Throughout the year, the Government prosecuted individuals for subversion and leaking state secrets as a means to harass and intimidate, while others were detained for relaying facts about Chinese human rights issues to those outside the country. Among those detained or convicted on such charges were Christian activists Zhang Rongliang, Liu Fenggang, Xu Yonghai and Zhang Shengqi, and journalists Zhao Yan, Shi Tao, Li Guozhu and members of the independent PEN Center's China branch. The Government detained individuals administratively to suppress dissent and intimidate others. In April and June, authorities detained many who planned 15th anniversary commemorations of the 1989 Tiananmen massacre, including activist Hu Jia and "Tiananmen Mothers" organization founders. Similarly, military officials detained Dr. Jiang Yanyong because he wrote to government leaders requesting an official reassessment of the 1989 Tiananmen massacre.

The number of individuals serving sentences for the now-repealed crime of counterrevolution was estimated at 500 to 600; many of these persons were imprisoned for the nonviolent expression of their political views. Nongovernmental organizations (NGOs) estimated that as many as 250 persons remained in prison for political activities connected to the 1989 Tiananmen demonstrations.

The authorities granted early release from prison to Tibetan nun Phuntsog Nyidrol in February and China Democracy Party (CDP) co-founder Wang Youcai in March. Counterrevolutionary prisoners Liu Jingsheng and Chen Gang were also released during the year, after their sentences were reduced. However, many political prisoners, including Internet activists Xu Wei, Yang Zili, and Huang Qi; Uighurs Rebiya Kadeer and Tohti Tunyaz; journalists Zhao Yan and Jiang Weiping; labor activists Yao Fuxin and Xiao Yunliang; civil activist Mao Hengfeng; Catholic Bishop Su Zhimin; Christian activists Zhang Rongliang, Zhang Yinan, Liu Fenggang, and Xu Yonghai; Tibetans Jigme Gyatso, Tenzin Deleg, and Gendun Choekyi Nyima; Inner Mongolian cultural activist Hada; CDP co-founder Qin Yongmin; and political dissident Yang Jianli remained imprisoned or under other forms of detention, some in undisclosed locations.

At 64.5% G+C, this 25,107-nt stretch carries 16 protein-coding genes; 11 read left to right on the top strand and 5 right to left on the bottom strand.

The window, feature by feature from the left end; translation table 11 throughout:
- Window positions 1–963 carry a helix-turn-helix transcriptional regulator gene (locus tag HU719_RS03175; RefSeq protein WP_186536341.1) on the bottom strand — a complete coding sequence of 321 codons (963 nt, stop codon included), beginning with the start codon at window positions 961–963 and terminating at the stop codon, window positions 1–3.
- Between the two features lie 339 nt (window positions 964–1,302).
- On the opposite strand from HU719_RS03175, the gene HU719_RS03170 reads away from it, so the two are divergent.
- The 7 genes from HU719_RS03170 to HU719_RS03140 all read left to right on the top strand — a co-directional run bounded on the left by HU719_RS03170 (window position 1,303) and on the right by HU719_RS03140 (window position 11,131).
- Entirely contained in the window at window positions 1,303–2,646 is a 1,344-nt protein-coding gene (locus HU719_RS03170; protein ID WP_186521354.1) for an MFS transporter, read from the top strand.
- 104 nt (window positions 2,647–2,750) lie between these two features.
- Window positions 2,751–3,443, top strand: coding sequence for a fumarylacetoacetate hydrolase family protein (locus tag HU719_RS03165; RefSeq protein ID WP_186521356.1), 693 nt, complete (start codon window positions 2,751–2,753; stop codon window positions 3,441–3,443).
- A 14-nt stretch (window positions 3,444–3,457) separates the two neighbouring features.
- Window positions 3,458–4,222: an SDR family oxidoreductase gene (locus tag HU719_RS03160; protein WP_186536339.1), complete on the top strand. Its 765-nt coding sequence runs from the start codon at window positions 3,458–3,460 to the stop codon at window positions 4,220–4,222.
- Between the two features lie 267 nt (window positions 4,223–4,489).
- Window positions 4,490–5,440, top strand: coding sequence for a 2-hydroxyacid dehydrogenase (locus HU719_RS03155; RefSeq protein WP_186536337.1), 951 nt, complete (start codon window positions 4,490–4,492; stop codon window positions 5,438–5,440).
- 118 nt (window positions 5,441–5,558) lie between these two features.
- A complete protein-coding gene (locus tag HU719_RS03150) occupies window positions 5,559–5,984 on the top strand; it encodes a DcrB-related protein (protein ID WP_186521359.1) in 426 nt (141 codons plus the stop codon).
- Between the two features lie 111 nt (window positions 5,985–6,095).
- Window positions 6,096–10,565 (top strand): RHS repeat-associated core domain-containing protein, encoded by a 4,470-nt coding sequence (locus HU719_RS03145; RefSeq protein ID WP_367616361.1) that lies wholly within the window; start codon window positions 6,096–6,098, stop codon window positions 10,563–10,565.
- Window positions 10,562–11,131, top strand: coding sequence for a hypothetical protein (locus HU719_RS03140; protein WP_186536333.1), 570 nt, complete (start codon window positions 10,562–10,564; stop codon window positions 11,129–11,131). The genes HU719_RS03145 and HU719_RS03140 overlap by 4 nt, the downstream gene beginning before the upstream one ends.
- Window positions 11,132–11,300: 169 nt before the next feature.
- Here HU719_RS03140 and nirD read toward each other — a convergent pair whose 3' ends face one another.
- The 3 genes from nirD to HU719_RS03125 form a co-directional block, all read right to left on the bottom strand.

The Government used the international war on terror as a pretext for cracking down harshly on suspected Uighur separatists expressing peaceful political dissent and on independent Muslim religious leaders. The human rights situation in the Tibet Autonomous Region (TAR) and in some Tibetan regions outside the TAR also remained poor (see Tibet Addendum).

The Government maintained tight restrictions on freedom of speech and of the press, and a wave of detentions late in the year signaled a new campaign targeting prominent writers and political commentators. The Government regulated the establishment and management of publications, controlled broadcast and other electronic media, censored some foreign television broadcasts, and jammed some radio signals from abroad. During the year, publications were closed and otherwise disciplined for publishing material deemed objectionable by the Government, and journalists, authors, academics, Internet writers, and researchers were harassed, detained, and arrested by the authorities. Although the scope of permissible private speech has continued to expand in recent years, the Government continued and intensified efforts to monitor and control use of the Internet and other wireless technology, including cellular phones, pagers, and instant messaging devices. During the year, the Government blocked many websites, began monitoring text messages sent by mobile phones, and pressured Internet companies to censor objectionable content. NGOs reported that 43 journalists were imprisoned at year's end.

The Government severely restricted freedom of assembly and association and infringed on individuals' rights to privacy. The authorities harassed and abused many who raised public grievances, including petitioners to the Central Government. The Government outlawed public commemoration of the 1989 Tiananmen massacre. Thousands of individuals protesting forced evictions and workplace and health issues were detained during the year. Petitioner issues were increasingly considered suspect by the Government, and petitioner leader Ye Guozhu was arrested in August while seeking permission to hold a 10,000-person rally against forced eviction.